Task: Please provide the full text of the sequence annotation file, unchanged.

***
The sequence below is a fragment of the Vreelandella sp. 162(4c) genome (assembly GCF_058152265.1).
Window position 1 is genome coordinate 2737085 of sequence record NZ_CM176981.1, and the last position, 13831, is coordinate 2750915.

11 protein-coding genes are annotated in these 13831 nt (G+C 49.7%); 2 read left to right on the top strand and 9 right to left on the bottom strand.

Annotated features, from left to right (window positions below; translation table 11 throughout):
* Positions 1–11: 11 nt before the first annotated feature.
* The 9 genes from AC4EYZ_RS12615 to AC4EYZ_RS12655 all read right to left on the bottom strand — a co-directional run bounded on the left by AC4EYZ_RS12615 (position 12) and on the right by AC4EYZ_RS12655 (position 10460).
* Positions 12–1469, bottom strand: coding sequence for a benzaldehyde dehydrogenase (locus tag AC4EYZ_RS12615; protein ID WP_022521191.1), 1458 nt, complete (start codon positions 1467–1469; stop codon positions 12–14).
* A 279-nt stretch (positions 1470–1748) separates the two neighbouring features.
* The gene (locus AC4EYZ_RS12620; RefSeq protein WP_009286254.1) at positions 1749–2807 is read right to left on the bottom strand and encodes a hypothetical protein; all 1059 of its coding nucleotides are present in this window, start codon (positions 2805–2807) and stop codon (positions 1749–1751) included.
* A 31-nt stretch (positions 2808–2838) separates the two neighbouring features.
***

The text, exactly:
The sequence below is a fragment of the Vreelandella sp. 162(4c) genome (assembly GCF_058152265.1).
Window position 1 is genome coordinate 2737085 of sequence record NZ_CM176981.1, and the last position, 13831, is coordinate 2750915.

11 protein-coding genes are annotated in these 13831 nt (G+C 49.7%); 2 read left to right on the top strand and 9 right to left on the bottom strand.

Annotated features, from left to right (window positions below; translation table 11 throughout):
* Positions 1–11: 11 nt before the first annotated feature.
* The 9 genes from AC4EYZ_RS12615 to AC4EYZ_RS12655 all read right to left on the bottom strand — a co-directional run bounded on the left by AC4EYZ_RS12615 (position 12) and on the right by AC4EYZ_RS12655 (position 10460).
* Positions 12–1469, bottom strand: coding sequence for a benzaldehyde dehydrogenase (locus tag AC4EYZ_RS12615; protein ID WP_022521191.1), 1458 nt, complete (start codon positions 1467–1469; stop codon positions 12–14).
* A 279-nt stretch (positions 1470–1748) separates the two neighbouring features.
* The gene (locus AC4EYZ_RS12620; RefSeq protein WP_009286254.1) at positions 1749–2807 is read right to left on the bottom strand and encodes a hypothetical protein; all 1059 of its coding nucleotides are present in this window, start codon (positions 2805–2807) and stop codon (positions 1749–1751) included.
* A 31-nt stretch (positions 2808–2838) separates the two neighbouring features.